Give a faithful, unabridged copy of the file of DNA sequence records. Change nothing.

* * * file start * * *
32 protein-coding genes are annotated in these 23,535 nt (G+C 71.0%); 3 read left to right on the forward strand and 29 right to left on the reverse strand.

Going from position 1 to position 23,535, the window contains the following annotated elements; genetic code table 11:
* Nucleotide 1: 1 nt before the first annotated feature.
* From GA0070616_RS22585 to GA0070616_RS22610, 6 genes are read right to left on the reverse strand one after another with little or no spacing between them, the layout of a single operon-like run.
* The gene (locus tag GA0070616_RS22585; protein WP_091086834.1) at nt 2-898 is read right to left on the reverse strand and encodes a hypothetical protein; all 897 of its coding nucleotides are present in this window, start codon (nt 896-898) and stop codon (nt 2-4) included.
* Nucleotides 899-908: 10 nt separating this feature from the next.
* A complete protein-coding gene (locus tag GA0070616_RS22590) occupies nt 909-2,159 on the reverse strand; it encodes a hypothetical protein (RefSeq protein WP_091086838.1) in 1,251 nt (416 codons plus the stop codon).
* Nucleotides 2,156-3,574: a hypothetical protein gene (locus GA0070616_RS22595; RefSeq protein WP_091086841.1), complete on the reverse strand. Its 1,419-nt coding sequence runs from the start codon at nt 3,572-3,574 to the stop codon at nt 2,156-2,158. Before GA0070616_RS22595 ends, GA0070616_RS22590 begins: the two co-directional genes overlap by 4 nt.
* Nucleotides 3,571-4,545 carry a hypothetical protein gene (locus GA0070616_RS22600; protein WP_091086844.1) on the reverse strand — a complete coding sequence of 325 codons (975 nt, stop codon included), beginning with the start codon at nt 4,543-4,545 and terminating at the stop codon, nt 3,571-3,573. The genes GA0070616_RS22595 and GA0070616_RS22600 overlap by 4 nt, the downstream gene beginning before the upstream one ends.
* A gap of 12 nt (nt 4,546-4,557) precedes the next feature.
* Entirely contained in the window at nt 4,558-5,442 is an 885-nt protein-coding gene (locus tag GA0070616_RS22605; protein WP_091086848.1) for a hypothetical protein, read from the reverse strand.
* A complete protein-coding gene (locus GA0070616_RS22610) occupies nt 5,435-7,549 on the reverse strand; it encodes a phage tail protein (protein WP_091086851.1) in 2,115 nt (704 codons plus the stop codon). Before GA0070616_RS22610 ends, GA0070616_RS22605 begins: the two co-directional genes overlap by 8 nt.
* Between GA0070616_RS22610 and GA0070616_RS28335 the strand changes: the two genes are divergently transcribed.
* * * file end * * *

32 protein-coding genes are annotated in these 23,535 nt (G+C 71.0%); 3 read left to right on the forward strand and 29 right to left on the reverse strand.

Going from position 1 to position 23,535, the window contains the following annotated elements; genetic code table 11:
* Nucleotide 1: 1 nt before the first annotated feature.
* From GA0070616_RS22585 to GA0070616_RS22610, 6 genes are read right to left on the reverse strand one after another with little or no spacing between them, the layout of a single operon-like run.
* The gene (locus tag GA0070616_RS22585; protein WP_091086834.1) at nt 2-898 is read right to left on the reverse strand and encodes a hypothetical protein; all 897 of its coding nucleotides are present in this window, start codon (nt 896-898) and stop codon (nt 2-4) included.
* Nucleotides 899-908: 10 nt separating this feature from the next.
* A complete protein-coding gene (locus tag GA0070616_RS22590) occupies nt 909-2,159 on the reverse strand; it encodes a hypothetical protein (RefSeq protein WP_091086838.1) in 1,251 nt (416 codons plus the stop codon).
* Nucleotides 2,156-3,574: a hypothetical protein gene (locus GA0070616_RS22595; RefSeq protein WP_091086841.1), complete on the reverse strand. Its 1,419-nt coding sequence runs from the start codon at nt 3,572-3,574 to the stop codon at nt 2,156-2,158. Before GA0070616_RS22595 ends, GA0070616_RS22590 begins: the two co-directional genes overlap by 4 nt.
* Nucleotides 3,571-4,545 carry a hypothetical protein gene (locus GA0070616_RS22600; protein WP_091086844.1) on the reverse strand — a complete coding sequence of 325 codons (975 nt, stop codon included), beginning with the start codon at nt 4,543-4,545 and terminating at the stop codon, nt 3,571-3,573. The genes GA0070616_RS22595 and GA0070616_RS22600 overlap by 4 nt, the downstream gene beginning before the upstream one ends.
* A gap of 12 nt (nt 4,546-4,557) precedes the next feature.
* Entirely contained in the window at nt 4,558-5,442 is an 885-nt protein-coding gene (locus tag GA0070616_RS22605; protein WP_091086848.1) for a hypothetical protein, read from the reverse strand.
* A complete protein-coding gene (locus GA0070616_RS22610) occupies nt 5,435-7,549 on the reverse strand; it encodes a phage tail protein (protein WP_091086851.1) in 2,115 nt (704 codons plus the stop codon). Before GA0070616_RS22610 ends, GA0070616_RS22605 begins: the two co-directional genes overlap by 8 nt.
* Between GA0070616_RS22610 and GA0070616_RS28335 the strand changes: the two genes are divergently transcribed.